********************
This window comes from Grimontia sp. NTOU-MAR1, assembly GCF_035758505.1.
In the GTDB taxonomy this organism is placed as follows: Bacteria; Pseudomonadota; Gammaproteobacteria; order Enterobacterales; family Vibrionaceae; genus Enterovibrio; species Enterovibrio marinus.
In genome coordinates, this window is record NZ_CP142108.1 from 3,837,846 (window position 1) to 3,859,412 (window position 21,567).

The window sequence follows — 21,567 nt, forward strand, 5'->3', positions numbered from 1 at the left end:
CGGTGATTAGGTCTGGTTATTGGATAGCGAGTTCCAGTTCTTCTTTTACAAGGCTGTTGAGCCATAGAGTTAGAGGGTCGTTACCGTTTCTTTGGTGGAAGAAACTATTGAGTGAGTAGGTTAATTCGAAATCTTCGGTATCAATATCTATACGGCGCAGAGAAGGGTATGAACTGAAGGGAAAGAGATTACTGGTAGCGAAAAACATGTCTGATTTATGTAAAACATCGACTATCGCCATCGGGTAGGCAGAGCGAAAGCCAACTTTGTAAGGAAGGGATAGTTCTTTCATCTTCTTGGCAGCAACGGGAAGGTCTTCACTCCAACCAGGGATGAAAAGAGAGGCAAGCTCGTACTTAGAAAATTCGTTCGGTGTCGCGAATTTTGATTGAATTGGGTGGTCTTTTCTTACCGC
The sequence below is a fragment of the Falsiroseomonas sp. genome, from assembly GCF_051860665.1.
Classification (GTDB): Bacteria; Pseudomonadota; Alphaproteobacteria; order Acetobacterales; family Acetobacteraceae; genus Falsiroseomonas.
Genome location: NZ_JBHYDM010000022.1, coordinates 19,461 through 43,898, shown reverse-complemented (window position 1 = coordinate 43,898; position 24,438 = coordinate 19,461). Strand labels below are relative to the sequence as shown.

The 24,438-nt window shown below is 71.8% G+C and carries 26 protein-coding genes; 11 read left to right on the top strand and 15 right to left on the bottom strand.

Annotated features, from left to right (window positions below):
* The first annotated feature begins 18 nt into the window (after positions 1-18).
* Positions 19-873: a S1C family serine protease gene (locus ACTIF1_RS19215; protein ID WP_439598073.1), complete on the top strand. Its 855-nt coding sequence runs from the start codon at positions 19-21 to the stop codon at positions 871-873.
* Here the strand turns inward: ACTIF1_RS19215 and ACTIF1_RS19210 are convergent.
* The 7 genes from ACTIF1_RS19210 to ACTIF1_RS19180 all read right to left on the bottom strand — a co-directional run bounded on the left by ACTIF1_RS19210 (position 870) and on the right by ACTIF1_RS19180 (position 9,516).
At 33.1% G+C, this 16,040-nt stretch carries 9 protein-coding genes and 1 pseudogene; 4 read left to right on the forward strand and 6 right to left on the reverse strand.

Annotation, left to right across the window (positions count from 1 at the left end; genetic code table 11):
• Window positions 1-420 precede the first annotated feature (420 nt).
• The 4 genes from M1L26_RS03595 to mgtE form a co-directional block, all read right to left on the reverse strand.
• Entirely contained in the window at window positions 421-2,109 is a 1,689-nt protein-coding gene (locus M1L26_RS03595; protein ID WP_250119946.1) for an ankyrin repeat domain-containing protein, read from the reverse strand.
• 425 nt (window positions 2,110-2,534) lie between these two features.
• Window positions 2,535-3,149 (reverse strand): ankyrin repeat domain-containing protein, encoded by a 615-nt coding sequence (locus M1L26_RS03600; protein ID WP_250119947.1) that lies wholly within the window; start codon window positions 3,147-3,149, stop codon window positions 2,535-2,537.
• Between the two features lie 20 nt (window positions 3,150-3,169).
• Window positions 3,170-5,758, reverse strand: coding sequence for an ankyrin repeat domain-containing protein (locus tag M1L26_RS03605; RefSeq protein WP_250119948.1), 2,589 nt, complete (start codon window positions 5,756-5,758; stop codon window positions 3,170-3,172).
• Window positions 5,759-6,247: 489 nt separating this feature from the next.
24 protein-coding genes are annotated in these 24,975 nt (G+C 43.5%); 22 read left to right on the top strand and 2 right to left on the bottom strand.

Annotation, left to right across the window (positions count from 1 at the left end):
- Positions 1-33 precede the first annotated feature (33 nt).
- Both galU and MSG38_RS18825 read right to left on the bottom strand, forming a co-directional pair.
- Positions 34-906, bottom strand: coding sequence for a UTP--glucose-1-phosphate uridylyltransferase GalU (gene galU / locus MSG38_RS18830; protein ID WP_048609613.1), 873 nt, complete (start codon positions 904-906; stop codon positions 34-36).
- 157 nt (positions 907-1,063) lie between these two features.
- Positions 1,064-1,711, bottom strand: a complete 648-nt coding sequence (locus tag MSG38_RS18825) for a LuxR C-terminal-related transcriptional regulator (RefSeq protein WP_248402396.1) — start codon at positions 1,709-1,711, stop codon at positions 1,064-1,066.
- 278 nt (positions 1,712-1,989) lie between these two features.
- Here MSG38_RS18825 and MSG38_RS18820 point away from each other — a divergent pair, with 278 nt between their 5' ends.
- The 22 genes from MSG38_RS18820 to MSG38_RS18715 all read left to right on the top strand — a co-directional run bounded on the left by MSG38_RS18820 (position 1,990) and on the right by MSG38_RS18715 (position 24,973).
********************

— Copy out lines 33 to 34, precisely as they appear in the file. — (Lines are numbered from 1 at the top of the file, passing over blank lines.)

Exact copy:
- Here MSG38_RS18825 and MSG38_RS18820 point away from each other — a divergent pair, with 278 nt between their 5' ends.
- The 22 genes from MSG38_RS18820 to MSG38_RS18715 all read left to right on the top strand — a co-directional run bounded on the left by MSG38_RS18820 (position 1,990) and on the right by MSG38_RS18715 (position 24,973).